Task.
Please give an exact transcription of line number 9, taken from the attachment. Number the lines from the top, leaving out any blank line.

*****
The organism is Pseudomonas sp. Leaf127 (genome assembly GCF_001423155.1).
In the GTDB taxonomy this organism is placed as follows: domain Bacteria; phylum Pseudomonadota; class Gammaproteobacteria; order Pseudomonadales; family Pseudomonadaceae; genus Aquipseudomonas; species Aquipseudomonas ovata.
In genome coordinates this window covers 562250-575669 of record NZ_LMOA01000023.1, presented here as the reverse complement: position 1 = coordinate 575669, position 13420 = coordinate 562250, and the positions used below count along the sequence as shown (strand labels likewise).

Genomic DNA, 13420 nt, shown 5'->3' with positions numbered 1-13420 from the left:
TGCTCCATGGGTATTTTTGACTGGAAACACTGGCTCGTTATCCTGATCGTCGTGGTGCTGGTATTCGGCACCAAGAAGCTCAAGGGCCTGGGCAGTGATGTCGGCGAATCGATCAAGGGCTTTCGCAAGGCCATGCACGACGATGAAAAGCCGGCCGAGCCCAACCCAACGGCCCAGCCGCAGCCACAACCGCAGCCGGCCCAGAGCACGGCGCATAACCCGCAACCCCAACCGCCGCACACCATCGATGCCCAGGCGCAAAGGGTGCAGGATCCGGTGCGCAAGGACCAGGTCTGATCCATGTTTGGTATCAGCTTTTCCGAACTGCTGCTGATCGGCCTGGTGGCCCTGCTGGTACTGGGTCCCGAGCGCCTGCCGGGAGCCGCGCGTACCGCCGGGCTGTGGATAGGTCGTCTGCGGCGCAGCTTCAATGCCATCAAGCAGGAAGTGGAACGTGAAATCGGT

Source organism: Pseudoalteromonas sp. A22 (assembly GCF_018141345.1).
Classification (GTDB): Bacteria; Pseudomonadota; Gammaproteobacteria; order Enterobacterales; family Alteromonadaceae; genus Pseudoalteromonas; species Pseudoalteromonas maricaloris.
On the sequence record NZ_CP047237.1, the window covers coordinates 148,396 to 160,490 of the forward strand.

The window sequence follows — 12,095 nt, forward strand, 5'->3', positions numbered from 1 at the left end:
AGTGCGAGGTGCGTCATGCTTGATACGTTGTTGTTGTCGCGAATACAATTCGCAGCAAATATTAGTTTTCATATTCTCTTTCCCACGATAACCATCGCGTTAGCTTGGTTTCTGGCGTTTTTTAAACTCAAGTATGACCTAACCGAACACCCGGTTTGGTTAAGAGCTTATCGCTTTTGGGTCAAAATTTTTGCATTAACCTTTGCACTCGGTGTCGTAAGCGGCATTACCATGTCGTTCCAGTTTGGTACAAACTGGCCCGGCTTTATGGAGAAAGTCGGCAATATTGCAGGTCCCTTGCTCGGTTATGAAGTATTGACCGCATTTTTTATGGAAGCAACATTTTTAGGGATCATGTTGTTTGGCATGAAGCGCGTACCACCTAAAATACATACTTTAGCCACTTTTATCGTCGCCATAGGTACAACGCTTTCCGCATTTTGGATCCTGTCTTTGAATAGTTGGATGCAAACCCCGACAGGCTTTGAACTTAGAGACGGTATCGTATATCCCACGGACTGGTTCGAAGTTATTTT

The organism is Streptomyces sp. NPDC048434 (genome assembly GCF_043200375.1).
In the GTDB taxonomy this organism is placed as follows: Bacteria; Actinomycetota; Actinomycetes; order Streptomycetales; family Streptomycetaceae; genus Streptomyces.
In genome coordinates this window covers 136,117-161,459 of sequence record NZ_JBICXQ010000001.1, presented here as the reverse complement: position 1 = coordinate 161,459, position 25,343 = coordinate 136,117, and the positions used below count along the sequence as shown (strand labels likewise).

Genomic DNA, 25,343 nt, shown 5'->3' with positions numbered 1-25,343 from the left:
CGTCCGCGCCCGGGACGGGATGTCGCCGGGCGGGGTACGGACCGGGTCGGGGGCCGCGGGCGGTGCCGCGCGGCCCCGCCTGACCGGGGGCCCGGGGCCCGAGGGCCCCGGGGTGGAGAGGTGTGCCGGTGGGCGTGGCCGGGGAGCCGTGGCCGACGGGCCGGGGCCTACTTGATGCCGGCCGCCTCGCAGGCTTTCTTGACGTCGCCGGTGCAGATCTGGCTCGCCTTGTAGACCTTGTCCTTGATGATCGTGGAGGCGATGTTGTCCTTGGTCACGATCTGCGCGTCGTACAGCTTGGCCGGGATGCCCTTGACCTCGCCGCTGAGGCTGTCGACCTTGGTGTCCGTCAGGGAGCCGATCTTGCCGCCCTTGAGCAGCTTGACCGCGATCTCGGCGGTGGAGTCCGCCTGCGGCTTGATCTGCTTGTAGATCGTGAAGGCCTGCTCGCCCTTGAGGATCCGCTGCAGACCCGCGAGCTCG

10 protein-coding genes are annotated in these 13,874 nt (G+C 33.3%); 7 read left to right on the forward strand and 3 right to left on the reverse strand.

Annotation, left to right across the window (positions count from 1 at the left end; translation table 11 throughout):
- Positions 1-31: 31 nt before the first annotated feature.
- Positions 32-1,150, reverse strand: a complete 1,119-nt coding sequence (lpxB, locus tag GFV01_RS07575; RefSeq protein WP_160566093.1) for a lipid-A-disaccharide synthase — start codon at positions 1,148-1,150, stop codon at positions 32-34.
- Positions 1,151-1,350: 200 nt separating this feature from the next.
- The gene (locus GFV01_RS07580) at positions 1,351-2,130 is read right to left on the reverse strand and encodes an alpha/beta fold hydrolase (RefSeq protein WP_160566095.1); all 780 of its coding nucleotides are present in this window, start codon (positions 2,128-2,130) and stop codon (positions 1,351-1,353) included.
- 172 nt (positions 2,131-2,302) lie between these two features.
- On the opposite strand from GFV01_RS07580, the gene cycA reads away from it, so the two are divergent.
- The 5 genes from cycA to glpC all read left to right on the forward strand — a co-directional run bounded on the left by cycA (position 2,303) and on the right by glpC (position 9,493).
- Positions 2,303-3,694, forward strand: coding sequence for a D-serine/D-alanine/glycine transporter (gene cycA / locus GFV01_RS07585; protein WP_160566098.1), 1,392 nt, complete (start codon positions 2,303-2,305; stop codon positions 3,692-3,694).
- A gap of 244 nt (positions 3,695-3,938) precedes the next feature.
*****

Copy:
The window sequence follows — 12,095 nt, forward strand, 5'->3', positions numbered from 1 at the left end: